Art & Archives, Exhibitions and Installations, Getty Research Institute

It Happened in L.A.: George Herms Gets Creative for Rent Money

George Herms at Earful, a Tap City Circus raffle in Los Angeles, 1972

George Herms at “Earful,” a Tap City Circus raffle in Los Angeles, 1972. The Getty Research Institute, Gift of George Herms, 2009.M.20.24. Photo by and © Jerry Maybrook

George Herms is known for his poetic assemblages of discarded, disheveled materials. But back in the ’60s, he had preoccupations besides art: he was “tapped out”—that is, broke and ready to tap-dance on street corners for cash—and facing eviction.

His solution? “Tap City Circus,” a carnivalesque fundraiser that was equal parts auction, picnic, and performance. Herms called it  “the highest example of using life’s pitfalls as a springboard.”

The first raffle, held in 1961 in Larkspur, California, was such a success that Herms staged it every 18 months or so until 1972. Each event had a special name. Lucky invitees to the 1965 “Raffle,” Herms’s first Tap City Circus at his new home in Topanga Canyon, received colorful, hand-printed invitations stamped “L-O-V-E.” You can see one in the Pacific Standard Time exhibition Greetings from L.A.: Artists and Publics, 1950–1980, opening this Saturday at the Getty Research Institute.

Announcement for “Raffle,” a Tap City Circus raffle in Los Angeles, June 6, 1965. Designed by George Herms

Announcement for “Raffle,” a Tap City Circus raffle in Los Angeles, June 6, 1965. Designed by George Herms. Letterpress, woodblock, rubber stamping, and tinted gelatin silver print. The Getty Research Institute, Gift of Rolf G. Nelson, 2010.M.38.4

After “Raffle” came “Roofle.” Another was dubbed “Earful.” Prizewinners at the “Waffle” event received a “wall full of effluvia.” (Hear more of the story, and learn about Herms’s mail art, in this video interview with the artist and curator John Tain.)

Raffle tickets, which cost $1, were small numbered cards decorated with poetry or imagery that could also be taken home as souvenirs. Prizes were books or prints. But lucky winners could also opt, as an alternative, to squirt Herms with a hose. And the Grand Prize winner could take home one of the artworks on display in Herms’s house. Tap City Circuses were social gatherings, too. Local artists came to picnic and stage impromptu musical performances.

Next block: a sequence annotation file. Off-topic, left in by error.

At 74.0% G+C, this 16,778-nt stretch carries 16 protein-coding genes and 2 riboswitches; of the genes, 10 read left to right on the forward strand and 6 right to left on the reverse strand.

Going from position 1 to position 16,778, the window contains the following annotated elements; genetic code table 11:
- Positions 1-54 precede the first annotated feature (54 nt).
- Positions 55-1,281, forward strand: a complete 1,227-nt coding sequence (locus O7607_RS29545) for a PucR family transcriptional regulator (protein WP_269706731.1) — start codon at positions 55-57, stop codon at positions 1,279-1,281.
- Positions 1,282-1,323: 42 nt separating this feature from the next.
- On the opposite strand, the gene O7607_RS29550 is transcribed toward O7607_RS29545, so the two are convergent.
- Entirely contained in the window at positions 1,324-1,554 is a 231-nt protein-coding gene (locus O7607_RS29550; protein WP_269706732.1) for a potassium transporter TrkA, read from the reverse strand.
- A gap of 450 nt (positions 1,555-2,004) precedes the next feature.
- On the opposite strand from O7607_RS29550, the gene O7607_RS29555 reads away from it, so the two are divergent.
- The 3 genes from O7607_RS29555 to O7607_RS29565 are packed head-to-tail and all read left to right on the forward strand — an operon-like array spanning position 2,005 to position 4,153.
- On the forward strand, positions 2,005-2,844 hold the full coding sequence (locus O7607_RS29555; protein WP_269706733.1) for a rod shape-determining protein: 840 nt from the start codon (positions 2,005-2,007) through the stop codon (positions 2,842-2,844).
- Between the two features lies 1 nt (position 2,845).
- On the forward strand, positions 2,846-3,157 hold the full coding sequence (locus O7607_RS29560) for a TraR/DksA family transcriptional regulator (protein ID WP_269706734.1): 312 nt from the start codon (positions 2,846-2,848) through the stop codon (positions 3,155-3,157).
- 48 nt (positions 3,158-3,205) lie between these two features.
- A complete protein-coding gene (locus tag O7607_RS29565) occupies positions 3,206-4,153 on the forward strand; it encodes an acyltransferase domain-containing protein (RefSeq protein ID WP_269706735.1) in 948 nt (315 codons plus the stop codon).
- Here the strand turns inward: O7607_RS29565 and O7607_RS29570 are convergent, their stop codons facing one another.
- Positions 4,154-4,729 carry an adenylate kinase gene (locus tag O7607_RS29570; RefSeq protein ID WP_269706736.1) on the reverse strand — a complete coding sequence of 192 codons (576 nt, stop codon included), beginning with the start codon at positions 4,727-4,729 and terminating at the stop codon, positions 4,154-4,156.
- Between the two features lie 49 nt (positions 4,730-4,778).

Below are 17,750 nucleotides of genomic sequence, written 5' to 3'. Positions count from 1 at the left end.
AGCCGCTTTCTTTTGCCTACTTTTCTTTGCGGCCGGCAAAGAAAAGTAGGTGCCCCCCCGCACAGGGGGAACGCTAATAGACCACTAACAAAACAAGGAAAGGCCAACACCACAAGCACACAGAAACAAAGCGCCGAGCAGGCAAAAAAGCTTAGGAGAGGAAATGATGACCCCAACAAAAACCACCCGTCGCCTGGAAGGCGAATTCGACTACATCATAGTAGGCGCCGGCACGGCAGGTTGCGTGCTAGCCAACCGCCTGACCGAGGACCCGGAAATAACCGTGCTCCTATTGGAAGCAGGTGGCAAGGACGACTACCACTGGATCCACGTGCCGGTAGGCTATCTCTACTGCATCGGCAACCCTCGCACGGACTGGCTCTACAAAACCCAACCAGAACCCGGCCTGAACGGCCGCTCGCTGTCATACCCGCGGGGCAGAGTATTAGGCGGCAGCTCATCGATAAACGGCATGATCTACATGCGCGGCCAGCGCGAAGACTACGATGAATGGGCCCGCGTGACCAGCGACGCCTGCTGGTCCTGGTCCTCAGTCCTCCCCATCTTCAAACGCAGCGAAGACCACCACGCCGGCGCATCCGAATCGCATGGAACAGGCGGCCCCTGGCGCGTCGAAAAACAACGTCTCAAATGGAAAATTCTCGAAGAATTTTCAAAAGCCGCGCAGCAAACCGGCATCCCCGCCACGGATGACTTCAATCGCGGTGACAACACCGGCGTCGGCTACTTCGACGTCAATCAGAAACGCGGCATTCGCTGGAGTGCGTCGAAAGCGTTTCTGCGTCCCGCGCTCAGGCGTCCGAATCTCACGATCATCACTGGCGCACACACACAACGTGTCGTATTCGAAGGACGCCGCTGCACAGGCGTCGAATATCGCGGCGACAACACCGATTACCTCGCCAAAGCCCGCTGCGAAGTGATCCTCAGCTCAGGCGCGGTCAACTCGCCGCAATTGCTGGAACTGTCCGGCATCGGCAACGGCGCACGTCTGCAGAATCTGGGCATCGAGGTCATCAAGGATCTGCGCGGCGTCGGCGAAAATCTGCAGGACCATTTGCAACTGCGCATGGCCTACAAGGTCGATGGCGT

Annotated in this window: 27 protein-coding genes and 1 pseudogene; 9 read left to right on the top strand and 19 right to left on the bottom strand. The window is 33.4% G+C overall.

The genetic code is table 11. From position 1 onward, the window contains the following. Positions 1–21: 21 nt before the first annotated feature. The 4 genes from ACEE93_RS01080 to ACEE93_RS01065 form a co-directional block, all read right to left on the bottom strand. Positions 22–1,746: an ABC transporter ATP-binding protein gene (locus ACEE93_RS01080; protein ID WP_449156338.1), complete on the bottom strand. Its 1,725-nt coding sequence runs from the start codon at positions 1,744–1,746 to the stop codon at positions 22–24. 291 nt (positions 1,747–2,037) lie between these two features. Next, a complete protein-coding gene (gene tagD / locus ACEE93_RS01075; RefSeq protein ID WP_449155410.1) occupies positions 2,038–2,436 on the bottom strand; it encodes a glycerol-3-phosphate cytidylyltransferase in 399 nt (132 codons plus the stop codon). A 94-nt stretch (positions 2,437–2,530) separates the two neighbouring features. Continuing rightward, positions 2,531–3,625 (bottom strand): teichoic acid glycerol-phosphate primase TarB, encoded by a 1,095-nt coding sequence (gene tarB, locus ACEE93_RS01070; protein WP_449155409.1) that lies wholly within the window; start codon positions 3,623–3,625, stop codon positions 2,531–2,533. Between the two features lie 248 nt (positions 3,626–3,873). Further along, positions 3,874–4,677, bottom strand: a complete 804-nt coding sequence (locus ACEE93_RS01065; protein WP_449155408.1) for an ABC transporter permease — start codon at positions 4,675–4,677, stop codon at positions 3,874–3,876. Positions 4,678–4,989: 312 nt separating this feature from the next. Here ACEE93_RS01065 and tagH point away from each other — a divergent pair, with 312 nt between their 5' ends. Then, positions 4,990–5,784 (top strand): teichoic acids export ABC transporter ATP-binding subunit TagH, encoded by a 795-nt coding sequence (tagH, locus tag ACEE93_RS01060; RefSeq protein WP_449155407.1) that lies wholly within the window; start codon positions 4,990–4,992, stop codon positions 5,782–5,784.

Ironically, all this industrious work, from the raffles to the elaborate printed cards, required more time and effort than Herms could possibly have recouped in raffle funds. The event’s fusion of childish antics, disciplined craft, and seeming indifference to life’s practicalities was, in the end, an art piece of its own.

Adapted from a sidebar written by Nancy Perloff. Read more about Tap City Circuses in the new book Pacific Standard Time: Los Angeles Art, 1945–1980.

Tagged , , Bookmark the permalink. Post a comment or leave a trackback: Trackback URL.

Post a Comment

Your email is never published or shared. Required fields are marked *

You may use these HTML tags and attributes <a href="" title=""> <abbr title=""> <acronym title=""> <b> <blockquote cite=""> <cite> <code> <del datetime=""> <em> <i> <q cite=""> <s> <strike> <strong>

*
*

  • Facebook

  • Twitter

  • Tumblr

    • photo from Tumblr

      thegetty:

      GAME OF THRONES: SEASON 6, EPISODE 2

      Winter is coming. All men must die. And Game of Thrones is back! Stay tuned each week as we unpack Sunday’s episodes through masterpieces.

      Winter is coming indeed! A snowy forecast has just been resurrected thanks to a please-touch-me-and-cut-my-hair lady in red. The epic line “I drink and I know things” provides especially good wisdom for how to tame two dragons

      Several characters went at it this week: a soldier and a friar exchanged heated remarks in the presence of an armed peace mob, a girl with no name and another not-so-kind girl went stick to stick, a crow and a giant went crossbow to stone wall, a first-born son stabbed his father, starving hounds and a new mother went canines to flesh, and two brothers duked it out on a swinging bridge (one fell). Plus, the three-eyed raven (who sits in a tree) taught a forgotten character how to look into the past.


      To make our Game of Thrones posts more international, we’ll feature an image from our Global Middle Ages exhibition and pick “wildcard” images from other collections around the world.

      This week’s pick from the Getty’s Traversing the Globe exhibition comes from @lacma (because we love dragons). The wildcard images were selected from the British Museum (more dragons), the Morgan Library (giants!), and the Museo del Prado (hounds).

      Dive deeper with featurettes connecting the making of medieval manuscripts to the making of fantasy TV. 

      image

      #DesigningGoT - Live Stream May 4 at 7 PM PST

      Michele Clapton, costume designer for the first five seasons of Game of Thrones, joins Deborah Landis, director of the Copley Center for Costume Design at UCLA, and Bryan C. Keene, assistant curator of manuscripts at the Getty, to discuss the series’ medieval aesthetic and the visual sources for her designs.

      Tune in to the live stream here.

      05/04/16

  • Flickr